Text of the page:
keywords = "Angiogenesis, Fracture, Hyperoxia, Hypoxia, Oxygen",
author = "Chuanyong Lu and Neema Saless and Xiaodong Wang and Arjun Sinha and Sebastian Decker and Galateia Kazakia and Huagang Hou and Benjamin Williams and Swartz, {Harold M.} and Hunt, {Thomas K.} and Theodore Miclau and Marcucio, {Ralph S.}",
year = "2013",
month = "1",
day = "1",
doi = "10.1016/j.bone.2012.09.037",
language = "English (US)",
volume = "52",
pages = "220--229",
journal = "Bone",
issn = "8756-3282",
publisher = "Elsevier Inc.",
number = "1",

}

TY - JOUR

T1 - The role of oxygen during fracture healing

AU - Lu, Chuanyong

AU - Saless, Neema

AU - Wang, Xiaodong

AU - Sinha, Arjun

AU - Decker, Sebastian

AU - Kazakia, Galateia

AU - Hou, Huagang

AU - Williams, Benjamin

AU - Swartz, Harold M.

AU - Hunt, Thomas K.

AU - Miclau, Theodore

AU - Marcucio, Ralph S.

PY - 2013/1/1

Y1 - 2013/1/1

N2 - Oxygen affects the activity of multiple skeletogenic cells and is involved in many processes that are important for fracture healing. However, the role of oxygen in fracture healing has not been fully studied. Here we systematically examine the effects of oxygen tension on fracture healing and test the ability of hyperoxia to rescue healing defects in a mouse model of ischemic fracture healing. Mice with tibia fracture were housed in custom-built gas chambers and groups breathed a constant atmosphere of 13% oxygen (hypoxia), 21% oxygen (normoxia), or 50% oxygen (hyperoxia). The influx of inflammatory cells to the fracture site, stem cell differentiation, tissue vascularization, and fracture healing were analyzed. In addition, the efficacy of hyperoxia (50% oxygen) as a treatment regimen for fracture nonunion was tested. Hypoxic animals had decreased tissue vascularity, decreased bone formation, and delayed callus remodeling. Hyperoxia increased tissue vascularization, altered fracture healing in un-complicated fractures, and improved bone repair in ischemia-induced delayed fracture union. However, neither hypoxia nor hyperoxia significantly altered chondrogenesis or osteogenesis during early stages of fracture healing, and infiltration of macrophages and neutrophils was not affected by environmental oxygen after bone injury. In conclusion, our results indicate that environmental oxygen levels affect tissue vascularization and fracture healing, and that providing oxygen when fractures are accompanied by ischemia may be beneficial.

AB - Oxygen affects the activity of multiple skeletogenic cells and is involved in many processes that are important for fracture healing. However, the role of oxygen in fracture healing has not been fully studied. Here we systematically examine the effects of oxygen tension on fracture healing and test the ability of hyperoxia to rescue healing defects in a mouse model of ischemic fracture healing. Mice with tibia fracture were housed in custom-built gas chambers and groups breathed a constant atmosphere of 13% oxygen (hypoxia), 21% oxygen (normoxia), or 50% oxygen (hyperoxia). The influx of inflammatory cells to the fracture site, stem cell differentiation, tissue vascularization, and fracture healing were analyzed. In addition, the efficacy of hyperoxia (50% oxygen) as a treatment regimen for fracture nonunion was tested. Hypoxic animals had decreased tissue vascularity, decreased bone formation, and delayed callus remodeling. Hyperoxia increased tissue vascularization, altered fracture healing in un-complicated fractures, and improved bone repair in ischemia-induced delayed fracture union. However, neither hypoxia nor hyperoxia significantly altered chondrogenesis or osteogenesis during early stages of fracture healing, and infiltration of macrophages and neutrophils was not affected by environmental oxygen after bone injury. In conclusion, our results indicate that environmental oxygen levels affect tissue vascularization and fracture healing, and that providing oxygen when fractures are accompanied by ischemia may be beneficial.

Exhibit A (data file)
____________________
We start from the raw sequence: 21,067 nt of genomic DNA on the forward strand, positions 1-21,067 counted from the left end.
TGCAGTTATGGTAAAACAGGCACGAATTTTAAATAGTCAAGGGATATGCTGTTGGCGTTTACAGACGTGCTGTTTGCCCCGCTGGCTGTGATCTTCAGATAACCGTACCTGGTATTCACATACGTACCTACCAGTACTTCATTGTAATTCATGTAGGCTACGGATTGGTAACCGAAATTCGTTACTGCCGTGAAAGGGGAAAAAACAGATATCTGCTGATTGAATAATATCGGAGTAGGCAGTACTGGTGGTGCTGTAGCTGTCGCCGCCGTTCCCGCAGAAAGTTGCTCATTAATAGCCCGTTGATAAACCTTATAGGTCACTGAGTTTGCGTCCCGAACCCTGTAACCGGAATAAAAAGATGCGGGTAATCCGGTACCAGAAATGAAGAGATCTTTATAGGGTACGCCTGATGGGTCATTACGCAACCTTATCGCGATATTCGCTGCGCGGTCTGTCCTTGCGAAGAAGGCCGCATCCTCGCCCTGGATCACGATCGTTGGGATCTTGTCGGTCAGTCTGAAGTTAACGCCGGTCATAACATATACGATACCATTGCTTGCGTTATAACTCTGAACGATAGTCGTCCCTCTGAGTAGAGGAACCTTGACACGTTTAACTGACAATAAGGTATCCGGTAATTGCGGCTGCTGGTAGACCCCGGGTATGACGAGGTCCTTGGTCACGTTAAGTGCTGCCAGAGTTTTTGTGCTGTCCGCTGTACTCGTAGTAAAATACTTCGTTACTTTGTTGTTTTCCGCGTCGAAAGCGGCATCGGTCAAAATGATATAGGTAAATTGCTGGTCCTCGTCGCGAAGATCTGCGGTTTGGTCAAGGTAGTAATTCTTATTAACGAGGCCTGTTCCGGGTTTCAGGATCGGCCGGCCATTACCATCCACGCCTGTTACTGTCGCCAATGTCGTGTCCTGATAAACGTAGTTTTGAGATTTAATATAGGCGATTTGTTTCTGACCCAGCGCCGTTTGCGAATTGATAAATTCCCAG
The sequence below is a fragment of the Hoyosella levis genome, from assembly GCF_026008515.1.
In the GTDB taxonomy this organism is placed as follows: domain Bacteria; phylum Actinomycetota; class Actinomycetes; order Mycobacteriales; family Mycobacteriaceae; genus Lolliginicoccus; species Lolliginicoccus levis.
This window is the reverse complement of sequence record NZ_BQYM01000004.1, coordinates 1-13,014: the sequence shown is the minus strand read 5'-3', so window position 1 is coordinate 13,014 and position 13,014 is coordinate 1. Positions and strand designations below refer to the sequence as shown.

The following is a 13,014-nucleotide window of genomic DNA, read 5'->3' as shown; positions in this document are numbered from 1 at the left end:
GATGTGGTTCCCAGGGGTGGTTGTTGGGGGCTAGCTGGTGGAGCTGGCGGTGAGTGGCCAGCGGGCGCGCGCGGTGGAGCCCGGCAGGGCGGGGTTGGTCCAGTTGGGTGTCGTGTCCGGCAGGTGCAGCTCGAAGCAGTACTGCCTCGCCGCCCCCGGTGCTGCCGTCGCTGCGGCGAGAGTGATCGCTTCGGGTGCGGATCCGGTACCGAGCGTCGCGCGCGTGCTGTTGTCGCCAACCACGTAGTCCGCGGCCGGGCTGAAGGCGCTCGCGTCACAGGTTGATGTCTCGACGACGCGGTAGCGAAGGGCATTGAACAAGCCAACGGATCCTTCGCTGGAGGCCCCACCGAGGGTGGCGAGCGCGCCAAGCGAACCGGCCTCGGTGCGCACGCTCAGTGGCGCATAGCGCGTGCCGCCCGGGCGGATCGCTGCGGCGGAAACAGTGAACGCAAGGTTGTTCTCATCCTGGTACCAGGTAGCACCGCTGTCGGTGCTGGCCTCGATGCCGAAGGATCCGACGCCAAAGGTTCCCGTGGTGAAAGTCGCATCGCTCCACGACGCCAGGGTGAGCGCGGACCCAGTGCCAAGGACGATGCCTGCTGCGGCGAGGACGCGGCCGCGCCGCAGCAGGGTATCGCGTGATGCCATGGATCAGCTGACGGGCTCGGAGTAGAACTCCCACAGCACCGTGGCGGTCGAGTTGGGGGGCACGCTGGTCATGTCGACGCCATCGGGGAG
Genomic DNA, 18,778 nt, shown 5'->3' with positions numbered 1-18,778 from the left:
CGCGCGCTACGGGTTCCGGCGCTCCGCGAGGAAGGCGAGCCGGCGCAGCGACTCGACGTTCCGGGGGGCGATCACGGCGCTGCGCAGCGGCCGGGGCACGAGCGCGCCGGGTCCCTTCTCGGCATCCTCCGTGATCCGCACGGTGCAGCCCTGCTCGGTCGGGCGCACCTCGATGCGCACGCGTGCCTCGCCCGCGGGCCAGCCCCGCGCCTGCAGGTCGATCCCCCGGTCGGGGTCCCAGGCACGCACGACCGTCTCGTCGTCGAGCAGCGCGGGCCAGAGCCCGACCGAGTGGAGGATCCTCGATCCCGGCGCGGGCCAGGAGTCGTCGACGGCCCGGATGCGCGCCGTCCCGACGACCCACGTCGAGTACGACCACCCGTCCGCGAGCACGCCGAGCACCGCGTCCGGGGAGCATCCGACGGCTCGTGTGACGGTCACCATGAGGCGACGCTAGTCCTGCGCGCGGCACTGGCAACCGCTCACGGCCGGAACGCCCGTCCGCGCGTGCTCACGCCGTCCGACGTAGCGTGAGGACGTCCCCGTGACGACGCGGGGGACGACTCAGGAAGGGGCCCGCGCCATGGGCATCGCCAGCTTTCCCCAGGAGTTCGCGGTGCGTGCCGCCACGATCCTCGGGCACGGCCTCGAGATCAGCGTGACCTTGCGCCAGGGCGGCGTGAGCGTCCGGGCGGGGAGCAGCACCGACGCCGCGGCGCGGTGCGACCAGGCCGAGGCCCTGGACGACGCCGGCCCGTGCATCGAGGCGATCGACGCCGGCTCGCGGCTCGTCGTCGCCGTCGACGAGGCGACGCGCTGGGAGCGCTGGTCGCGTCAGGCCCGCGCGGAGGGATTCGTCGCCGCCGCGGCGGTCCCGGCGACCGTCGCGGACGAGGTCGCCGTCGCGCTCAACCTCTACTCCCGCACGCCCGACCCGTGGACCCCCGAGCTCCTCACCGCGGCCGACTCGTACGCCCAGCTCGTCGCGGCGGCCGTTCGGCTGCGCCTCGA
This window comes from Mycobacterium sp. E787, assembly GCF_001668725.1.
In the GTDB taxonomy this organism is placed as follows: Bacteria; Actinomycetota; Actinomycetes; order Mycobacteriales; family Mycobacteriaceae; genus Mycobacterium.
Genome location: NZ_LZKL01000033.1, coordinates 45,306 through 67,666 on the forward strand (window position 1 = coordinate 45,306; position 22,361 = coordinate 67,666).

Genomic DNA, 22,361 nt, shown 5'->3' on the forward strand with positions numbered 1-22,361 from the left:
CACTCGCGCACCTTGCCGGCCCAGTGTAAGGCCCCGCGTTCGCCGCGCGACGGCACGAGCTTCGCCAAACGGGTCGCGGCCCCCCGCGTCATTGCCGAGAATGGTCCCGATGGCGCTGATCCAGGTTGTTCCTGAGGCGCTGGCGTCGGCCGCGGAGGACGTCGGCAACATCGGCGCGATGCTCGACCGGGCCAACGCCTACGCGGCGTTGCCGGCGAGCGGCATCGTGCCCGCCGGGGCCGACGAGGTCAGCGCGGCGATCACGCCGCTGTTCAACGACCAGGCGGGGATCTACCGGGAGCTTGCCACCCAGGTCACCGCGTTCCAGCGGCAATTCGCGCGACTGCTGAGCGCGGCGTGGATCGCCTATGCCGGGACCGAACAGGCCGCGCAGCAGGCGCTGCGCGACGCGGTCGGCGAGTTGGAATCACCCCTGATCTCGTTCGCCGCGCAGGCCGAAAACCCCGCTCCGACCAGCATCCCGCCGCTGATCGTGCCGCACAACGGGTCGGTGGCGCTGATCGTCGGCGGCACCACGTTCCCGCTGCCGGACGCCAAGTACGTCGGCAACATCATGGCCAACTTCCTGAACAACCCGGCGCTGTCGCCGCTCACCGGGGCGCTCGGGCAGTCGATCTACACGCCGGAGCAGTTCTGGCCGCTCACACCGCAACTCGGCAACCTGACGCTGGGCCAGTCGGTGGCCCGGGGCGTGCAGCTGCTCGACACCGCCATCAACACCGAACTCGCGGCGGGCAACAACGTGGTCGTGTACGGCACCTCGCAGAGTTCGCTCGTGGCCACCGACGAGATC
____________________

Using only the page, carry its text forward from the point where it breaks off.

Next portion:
KW - Angiogenesis

KW - Fracture

KW - Hyperoxia

KW - Hypoxia

KW - Oxygen

UR - http://www.scopus.com/inward/record.url?scp=84867897196&partnerID=8YFLogxK

UR - http://www.scopus.com/inward/citedby.url?scp=84867897196&partnerID=8YFLogxK

U2 - 10.1016/j.bone.2012.09.037

DO - 10.1016/j.bone.2012.09.037

M3 - Article

C2 - 23063782

AN - SCOPUS:84867897196

VL - 52

SP - 220

EP - 229

JO - Bone

JF - Bone

SN - 8756-3282

IS - 1

ER -